In the 2015 elections held on October 19, 2015, Garneau was re-elected as MP in the newly created riding of Notre-Dame-de-Grâce—Westmount. Two weeks later, on November 4, 2015, Garneau was appointed the minister of transport by Prime Minister Justin Trudeau.

In May 2017, Garneau introduced an airline passenger bill of rights to standardize how passengers can be treated by airlines which operate any flights in and out of Canada. The legislation would create minimum compensation rates for overbooking, lost or damaged luggage, and bumping passengers off flights. It would also prohibit airlines from removing people from the flight if they have purchased a ticket and set the standard for tarmac delays and airline treatment of passengers when flights are delayed or cancelled over events in the airline's control, or because of weather conditions.[34]

Garneau meets with U.S. Secretary of State Antony J. Blinken in Reykjavik in May 2021.

In March 2019, after days of initial refusal to take actions following the crash of Ethiopian Airlines Flight 302, Garneau finally agreed to ground and prohibit all Boeing 737 Max aircraft from flying in Canadian airspace.[35] This stood in contrast to the ministry's previous stance, where he insisted the plane was safe to fly, thus making Canada one of the only two nations still flying a substantial number of Boeing 737 Max planes at the time.[36][37] Garneau even went so far as saying he would board 737 MAX 8 "without hesitation", as an apparent show of support for the Boeing Company.[38]

Minister of Foreign Affairs[edit]

On January 12, 2021, following the resignation of Navdeep Bains as minister of innovation, science and industry, Prime Minister Justin Trudeau shuffled the Cabinet, with Garneau becoming Minister of Foreign Affairs.[39] Garneau was described as one of the most qualified and capable members of Cabinet.[40][41][42]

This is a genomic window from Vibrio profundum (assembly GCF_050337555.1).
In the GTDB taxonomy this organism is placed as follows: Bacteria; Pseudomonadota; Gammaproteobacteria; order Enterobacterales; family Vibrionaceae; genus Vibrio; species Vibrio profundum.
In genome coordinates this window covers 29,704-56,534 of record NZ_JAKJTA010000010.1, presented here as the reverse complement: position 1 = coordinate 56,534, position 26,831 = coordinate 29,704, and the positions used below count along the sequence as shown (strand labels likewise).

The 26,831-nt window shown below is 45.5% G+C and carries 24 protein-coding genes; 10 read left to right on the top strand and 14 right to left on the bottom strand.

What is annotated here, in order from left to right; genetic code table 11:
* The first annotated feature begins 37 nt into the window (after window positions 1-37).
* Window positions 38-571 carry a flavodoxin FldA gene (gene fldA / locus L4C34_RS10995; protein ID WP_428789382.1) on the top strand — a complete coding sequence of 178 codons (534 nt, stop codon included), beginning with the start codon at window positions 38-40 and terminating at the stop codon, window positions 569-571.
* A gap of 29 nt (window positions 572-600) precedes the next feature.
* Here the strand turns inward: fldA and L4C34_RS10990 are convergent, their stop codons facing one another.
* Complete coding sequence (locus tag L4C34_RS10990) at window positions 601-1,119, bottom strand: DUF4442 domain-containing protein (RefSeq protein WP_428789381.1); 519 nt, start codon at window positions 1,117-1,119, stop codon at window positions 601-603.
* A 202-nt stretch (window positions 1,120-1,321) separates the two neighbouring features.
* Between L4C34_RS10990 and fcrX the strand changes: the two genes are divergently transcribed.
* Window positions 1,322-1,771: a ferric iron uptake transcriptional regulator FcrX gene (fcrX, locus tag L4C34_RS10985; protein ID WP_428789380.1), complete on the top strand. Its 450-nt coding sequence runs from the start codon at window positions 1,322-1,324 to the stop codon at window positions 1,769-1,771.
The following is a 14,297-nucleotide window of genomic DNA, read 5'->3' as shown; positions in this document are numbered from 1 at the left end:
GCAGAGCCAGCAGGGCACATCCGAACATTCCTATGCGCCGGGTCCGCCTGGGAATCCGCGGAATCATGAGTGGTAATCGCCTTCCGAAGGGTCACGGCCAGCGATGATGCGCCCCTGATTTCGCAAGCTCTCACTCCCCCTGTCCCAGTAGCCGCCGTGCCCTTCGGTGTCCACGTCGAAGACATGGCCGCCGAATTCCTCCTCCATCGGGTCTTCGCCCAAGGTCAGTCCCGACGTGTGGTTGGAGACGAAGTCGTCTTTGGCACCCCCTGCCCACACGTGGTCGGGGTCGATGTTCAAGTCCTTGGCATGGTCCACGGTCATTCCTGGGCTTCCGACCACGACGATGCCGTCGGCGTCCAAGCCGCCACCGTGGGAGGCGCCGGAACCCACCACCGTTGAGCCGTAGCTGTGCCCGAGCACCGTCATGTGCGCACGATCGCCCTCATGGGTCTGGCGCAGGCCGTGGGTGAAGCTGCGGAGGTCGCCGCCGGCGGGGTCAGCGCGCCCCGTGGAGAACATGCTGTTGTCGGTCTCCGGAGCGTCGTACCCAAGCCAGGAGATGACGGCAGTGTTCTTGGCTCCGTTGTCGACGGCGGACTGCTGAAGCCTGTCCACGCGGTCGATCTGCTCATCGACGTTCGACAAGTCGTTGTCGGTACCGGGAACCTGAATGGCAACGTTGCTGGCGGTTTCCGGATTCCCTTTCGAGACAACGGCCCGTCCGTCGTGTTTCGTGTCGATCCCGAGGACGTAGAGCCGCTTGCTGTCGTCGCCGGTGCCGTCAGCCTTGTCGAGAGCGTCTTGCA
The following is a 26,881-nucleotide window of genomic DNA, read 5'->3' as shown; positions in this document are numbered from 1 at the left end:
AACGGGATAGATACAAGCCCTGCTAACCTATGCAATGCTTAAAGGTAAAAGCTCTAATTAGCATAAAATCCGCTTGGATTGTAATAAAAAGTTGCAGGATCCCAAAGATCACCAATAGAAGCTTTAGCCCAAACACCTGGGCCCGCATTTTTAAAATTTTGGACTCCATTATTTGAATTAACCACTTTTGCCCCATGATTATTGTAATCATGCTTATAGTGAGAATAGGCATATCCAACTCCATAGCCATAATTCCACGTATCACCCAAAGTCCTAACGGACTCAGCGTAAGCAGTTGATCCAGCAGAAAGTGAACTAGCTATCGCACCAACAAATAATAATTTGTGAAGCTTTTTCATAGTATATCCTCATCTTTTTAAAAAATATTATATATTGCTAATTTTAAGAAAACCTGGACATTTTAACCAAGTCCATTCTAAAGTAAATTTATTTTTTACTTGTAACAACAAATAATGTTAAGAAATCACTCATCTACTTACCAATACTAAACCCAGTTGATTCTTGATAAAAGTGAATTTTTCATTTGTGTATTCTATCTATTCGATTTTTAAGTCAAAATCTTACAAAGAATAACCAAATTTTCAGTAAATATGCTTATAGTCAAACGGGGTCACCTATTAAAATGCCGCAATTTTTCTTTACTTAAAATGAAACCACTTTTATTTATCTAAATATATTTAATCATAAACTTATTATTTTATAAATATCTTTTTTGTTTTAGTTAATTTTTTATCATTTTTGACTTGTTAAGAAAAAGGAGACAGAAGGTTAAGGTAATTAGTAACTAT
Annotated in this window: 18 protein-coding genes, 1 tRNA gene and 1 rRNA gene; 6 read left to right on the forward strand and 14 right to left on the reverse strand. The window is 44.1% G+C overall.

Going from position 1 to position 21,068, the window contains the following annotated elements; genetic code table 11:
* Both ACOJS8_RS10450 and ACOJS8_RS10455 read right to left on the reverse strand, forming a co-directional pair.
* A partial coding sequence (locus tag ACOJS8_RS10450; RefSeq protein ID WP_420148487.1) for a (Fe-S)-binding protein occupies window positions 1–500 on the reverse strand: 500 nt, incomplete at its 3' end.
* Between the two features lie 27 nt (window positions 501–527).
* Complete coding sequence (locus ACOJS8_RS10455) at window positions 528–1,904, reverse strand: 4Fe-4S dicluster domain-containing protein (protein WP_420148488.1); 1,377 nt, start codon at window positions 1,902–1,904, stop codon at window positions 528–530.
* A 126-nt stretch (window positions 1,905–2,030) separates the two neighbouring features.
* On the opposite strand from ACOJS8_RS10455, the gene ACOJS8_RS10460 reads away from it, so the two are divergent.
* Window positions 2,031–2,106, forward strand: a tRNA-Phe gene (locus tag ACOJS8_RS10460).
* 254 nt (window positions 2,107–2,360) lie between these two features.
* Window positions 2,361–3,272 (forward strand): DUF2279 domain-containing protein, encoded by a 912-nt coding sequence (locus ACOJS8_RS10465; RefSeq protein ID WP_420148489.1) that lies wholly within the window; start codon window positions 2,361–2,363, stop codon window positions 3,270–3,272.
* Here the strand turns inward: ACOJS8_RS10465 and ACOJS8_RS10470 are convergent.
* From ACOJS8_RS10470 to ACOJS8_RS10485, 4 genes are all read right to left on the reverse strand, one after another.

Following the cabinet reshuffle stemming from the election in October 2021, Garneau was dropped from Cabinet on October 26, despite being re-elected to his seat in the House.[43] Some have speculated that Garneau did not remain in cabinet due to his age, being sacrificed in the name of gender parity, and that he reportedly refused to be subservient to the Prime Minister’s Office.[40][41][42]


On March 8, 2023, Garneau announced that he would resign his seat and retire from politics.[44] He gave his farewell speech in the House of Commons the same day.[45][46] The by-election to replace him in parliament was scheduled for June 19, 2023.[47]

Awards and honours[edit]

Ribbon Description Notes
Companion of the Order of Canada (C.C.)
  • Awarded on: May 8, 2003
  • Invested on: December 12, 2003 [48]
Officer of the Order of Canada (O.C.)
  • Awarded on: December 17, 1984
  • Invested on: April 10, 1985 [48]
125th Anniversary of the Confederation of Canada Medal
  • 1993
  • As an officer of the Order of Canada, he has also received the 125th Anniversary of the Confederation of Canada Medal.[49]
Queen Elizabeth II Golden Jubilee Medal for Canada
  • 2002
  • As an officer of the Order of Canada, he has also received the Queen Elizabeth II Golden Jubilee Medal of Canada Medal.[49][50]
  • Canadian version
Queen Elizabeth II Diamond Jubilee Medal for Canada
  • 2012
  • * As a Companion of the Order of Canada, and an elected Member of Parliament he has also received the Queen Elizabeth II Diamond Jubilee Medal.[49][51]
  • Canadian version
Canadian Forces' Decoration (C.D.)

Garneau was appointed an Officer of the Order of Canada in 1984 in recognition of his role as the first Canadian astronaut. He was promoted the rank of Companion within the order in 2003 for his extensive work with Canada's space program.

He was awarded the Canadian Forces' Decoration for 12 years of honourable service with the Canadian Forces.

He is honoured with a high school named after him, Marc Garneau Collegiate Institute in Toronto [52] and É.S.P. Marc-Garneau[53] in Trenton, Ontario.

Garneau is the Honorary Captain of the Royal Canadian Sea Cadets. In addition, no 599 Royal Canadian Air Cadets squadron is named in his honour.

Garneau was awarded the Key to the City of Ottawa from Marion Dewar the Mayor of Ottawa on December 10, 1984.[54][55]

He was inducted into the International Space Hall of Fame in 1992.[56]

Honorary degrees[edit]

Location Date School Degree
 Ontario May 17, 1985 Royal Military College of Canada Doctor of Military Science (DMSc) [57]
 Nova Scotia 1985 Technical University of Nova Scotia Doctor of Engineering (D.Eng) [58]